The European Financial Reporting Advisory Group (EFRAG) and the Global Reporting Initiative (GRI) have announced a joint statement confirming high levels of interoperability between the European Sustainability Reporting Standards (ESRS) and the GRI Standards.

Hans Buysse, EFRAG administrative board president, said: “This joint statement concludes several years of diligent work towards a high level of interoperability between the ESRS and GRI standards.

“The efforts made by the GRI and EFRAG sustainability reporting teams will prevent the need for double reporting by companies resulting in a user-friendly reporting system without undue complexity.

“Our collaboration with GRI is bearing fruit and we are already preparing ourselves for the next challenges in the field of sustainability reporting.”

Their aim is to make sustainability reporting easier for companies and reduce the burden of multiple reporting systems.

The statement also confirms that companies applying ESRSs “are considered as reporting with reference to [not necessarily in accordance with] the GRI Standards and will therefore avoid the burden of multiple reporting.”

The release of the joint statement builds on the European Union’s Corporate Sustainability Reporting Directive’s (CSRD) mandate for companies to adopt a “double materiality” approach.

It means that companies currently reporting under GRI can easily transition to ESRS, while those using ESRS will automatically be recognized as aligning with GRI – eliminating the need for dual reporting.

GRI chief executive Eelco van der Enden said the GRI is fully committed to actively engaging with EFRAG to further reduce the reporting burden, particularly through the development of a “digital taxonomy and multi-tagging system.”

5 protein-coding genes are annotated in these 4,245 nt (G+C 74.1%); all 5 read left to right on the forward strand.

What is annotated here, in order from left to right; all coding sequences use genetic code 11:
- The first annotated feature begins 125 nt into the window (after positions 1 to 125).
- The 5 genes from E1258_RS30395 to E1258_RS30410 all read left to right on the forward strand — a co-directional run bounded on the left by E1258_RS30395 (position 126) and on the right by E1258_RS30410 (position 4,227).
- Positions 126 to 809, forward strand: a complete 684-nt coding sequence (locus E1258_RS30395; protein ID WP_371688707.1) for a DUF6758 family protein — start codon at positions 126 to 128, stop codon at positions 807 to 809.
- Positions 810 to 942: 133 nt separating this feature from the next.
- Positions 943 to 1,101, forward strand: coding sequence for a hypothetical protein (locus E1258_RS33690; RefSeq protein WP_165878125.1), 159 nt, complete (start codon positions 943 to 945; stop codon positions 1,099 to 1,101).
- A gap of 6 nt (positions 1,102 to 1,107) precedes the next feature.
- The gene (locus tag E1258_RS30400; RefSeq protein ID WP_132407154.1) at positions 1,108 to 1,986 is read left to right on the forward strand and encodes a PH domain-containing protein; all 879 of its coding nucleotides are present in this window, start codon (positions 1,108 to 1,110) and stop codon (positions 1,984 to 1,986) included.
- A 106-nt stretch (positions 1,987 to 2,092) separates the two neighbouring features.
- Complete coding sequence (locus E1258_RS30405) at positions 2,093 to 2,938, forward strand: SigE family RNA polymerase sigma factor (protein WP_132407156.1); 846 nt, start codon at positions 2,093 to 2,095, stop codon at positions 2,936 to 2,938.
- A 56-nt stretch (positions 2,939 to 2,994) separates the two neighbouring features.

Professor Carol Adams, who chairs the GRI’s standard setting board, the Global Sustainability Standards Board, said: “With this high level of interoperability achieved, we have now turned our attention to developing a detailed mapping of the disclosures from both sets of standards and technical guidance.”

Adams was also upbeat about companies expanding their reporting using GRI’s sector standards and additional topic standards in the future.

Meanwhile, companies across Europe are now under pressure to implement the new Europe-wide sustainability reporting framework and its double-materiality framework.

The 23 August meeting of EFRAG’s Sustainability Reporting Board (SRB) received an urgent reminder of the pressing need for preparers to have timely guidance on assessing materiality when applying the rules.

SRB member Simon Braaksma, who is responsible for sustainability reporting at Dutch conglomerate Philips, warned many companies have “no experience” and “no tools” with which to meet the requirements.

Also during the same meeting, EFRAG SRB chair Patrick de Cambourg said companies can also report in accordance with both the ESRS and the GRI through a single report.

He added that the SRB and the GRI are working on additional technical cooperation to simplify the reporting process.

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